These beetles appear in our food cupboard periodically. I assume they are larder beetles, but I don't know how to get rid of them succesfully.
I saw a mention of residual pesticides, but I'm not sure an example is and whether using it in a food cupboard would be safe.
Thanks for your help
I think this is a Scolytid beetle - one of the 'bark beetles' so-called because their larvae burrow under the bark of trees, generally causing injury or death. The adults can be found indoors sometimes after they emerge from the tree. Do you live near a wooded area? It doesn't look like one of the Dermestidae, which are the beetles which infest stored food in the kitchen.
There are beech lime and oak trees about 20 metres away. They seem to be around in the summer rather than the winter. They go for sugary things, eg honey, where you get an infestation of 20-50, though often they are around in 2-3 appearing without finding any nest. There isn't any damage to the chipboard cupboard frames as far as I can tell. No sign of wood dust.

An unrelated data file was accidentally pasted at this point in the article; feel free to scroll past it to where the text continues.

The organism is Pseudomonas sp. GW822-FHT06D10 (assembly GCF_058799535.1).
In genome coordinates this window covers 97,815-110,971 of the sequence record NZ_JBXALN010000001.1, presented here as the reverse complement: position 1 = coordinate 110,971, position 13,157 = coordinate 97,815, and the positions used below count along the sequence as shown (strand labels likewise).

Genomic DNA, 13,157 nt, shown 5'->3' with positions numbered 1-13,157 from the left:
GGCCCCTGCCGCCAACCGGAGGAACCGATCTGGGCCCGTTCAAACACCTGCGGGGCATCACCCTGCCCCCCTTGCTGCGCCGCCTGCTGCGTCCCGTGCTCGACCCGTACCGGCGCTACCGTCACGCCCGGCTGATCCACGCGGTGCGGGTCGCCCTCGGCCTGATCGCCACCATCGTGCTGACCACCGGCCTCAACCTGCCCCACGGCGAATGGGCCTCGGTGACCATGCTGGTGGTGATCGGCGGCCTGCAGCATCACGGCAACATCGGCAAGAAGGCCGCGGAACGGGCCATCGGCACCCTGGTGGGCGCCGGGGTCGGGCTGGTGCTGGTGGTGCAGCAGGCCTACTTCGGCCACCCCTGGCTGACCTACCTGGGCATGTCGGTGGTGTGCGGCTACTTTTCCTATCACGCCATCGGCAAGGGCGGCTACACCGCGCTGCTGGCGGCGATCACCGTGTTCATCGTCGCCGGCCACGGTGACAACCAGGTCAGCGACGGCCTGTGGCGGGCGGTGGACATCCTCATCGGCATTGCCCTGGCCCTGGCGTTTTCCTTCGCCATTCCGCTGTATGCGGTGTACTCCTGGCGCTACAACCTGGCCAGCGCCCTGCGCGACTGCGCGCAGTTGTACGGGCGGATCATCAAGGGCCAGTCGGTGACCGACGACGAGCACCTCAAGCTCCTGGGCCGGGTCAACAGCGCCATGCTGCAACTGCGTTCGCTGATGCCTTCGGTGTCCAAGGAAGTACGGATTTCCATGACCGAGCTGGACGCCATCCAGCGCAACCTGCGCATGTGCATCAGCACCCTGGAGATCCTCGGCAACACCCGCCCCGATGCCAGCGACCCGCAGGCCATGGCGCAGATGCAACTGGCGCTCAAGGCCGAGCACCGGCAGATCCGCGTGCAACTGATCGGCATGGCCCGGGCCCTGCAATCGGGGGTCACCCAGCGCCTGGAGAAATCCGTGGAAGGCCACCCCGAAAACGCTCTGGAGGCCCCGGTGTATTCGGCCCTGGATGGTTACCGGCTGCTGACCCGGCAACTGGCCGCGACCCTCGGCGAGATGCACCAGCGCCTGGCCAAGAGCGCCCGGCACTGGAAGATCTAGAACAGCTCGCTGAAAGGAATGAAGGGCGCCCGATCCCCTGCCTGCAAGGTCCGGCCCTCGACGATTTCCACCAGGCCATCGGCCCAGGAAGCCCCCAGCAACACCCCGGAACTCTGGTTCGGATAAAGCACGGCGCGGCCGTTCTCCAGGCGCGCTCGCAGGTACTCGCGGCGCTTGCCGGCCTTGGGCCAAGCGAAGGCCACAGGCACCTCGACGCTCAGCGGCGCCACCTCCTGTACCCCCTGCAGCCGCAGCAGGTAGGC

Your various images of Dermestidae seem to show white and dark bands, whilst these seem to be dark brown all over. Size is 2-3 mm: I haven't seen any bigger ones.
Any thoughts on pesticides or how to eradicate them once we've cleared any infestations? Borax gel traps?
I forgot to mention my location in case it matters which is St Albans.
I have 'perked' the image up a little and inserted below. It's looking like The Bread beetle, Stegobium paniceum, which would indicate that you have an infested product in your food cupboards. They feed on a great variety of stored products including herbs and spices and are usually introduced to your home through purchase of an infested product. Find the source, throw it out and check that other foodstuffs are not affected and all be well in the kitchen cupboard again.
Excellent! We shall have a clear out and find where these bread beetles are lurking. My wife suspected they started when she got some dried petfood, but that is a while ago.
Out of interest, I found this link which describes where to find them and how to deal with them.
Wow, what a website! So very helpful. Thank you very much indeed.